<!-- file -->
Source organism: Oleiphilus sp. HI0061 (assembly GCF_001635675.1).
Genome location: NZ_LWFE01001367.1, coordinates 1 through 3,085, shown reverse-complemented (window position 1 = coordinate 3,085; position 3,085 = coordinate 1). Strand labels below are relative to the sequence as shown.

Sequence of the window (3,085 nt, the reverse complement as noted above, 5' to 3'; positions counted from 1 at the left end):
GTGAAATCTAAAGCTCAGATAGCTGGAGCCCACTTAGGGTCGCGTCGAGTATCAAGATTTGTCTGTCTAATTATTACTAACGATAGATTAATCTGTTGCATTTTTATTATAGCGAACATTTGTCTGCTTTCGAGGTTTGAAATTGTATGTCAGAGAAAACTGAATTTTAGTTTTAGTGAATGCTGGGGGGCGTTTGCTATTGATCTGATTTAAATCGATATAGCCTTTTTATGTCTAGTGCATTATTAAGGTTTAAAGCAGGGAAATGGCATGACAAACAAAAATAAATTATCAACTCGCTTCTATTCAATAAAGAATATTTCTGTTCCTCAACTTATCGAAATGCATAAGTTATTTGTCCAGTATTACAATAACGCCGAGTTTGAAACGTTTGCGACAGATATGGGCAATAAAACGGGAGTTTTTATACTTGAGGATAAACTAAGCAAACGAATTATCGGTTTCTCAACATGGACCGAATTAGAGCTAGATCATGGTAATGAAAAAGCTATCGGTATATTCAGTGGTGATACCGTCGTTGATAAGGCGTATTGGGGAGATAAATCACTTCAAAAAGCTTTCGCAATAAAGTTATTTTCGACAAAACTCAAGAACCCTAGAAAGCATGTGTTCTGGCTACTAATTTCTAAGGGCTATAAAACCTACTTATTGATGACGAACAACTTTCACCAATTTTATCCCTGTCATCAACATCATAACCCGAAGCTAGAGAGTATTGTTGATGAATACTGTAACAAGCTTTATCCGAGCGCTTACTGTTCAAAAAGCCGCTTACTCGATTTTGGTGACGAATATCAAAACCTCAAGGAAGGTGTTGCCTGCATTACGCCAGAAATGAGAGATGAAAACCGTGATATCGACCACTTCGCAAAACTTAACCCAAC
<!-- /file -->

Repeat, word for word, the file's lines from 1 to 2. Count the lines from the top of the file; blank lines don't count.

Source organism: Oleiphilus sp. HI0061 (assembly GCF_001635675.1).
Genome location: NZ_LWFE01001367.1, coordinates 1 through 3,085, shown reverse-complemented (window position 1 = coordinate 3,085; position 3,085 = coordinate 1). Strand labels below are relative to the sequence as shown.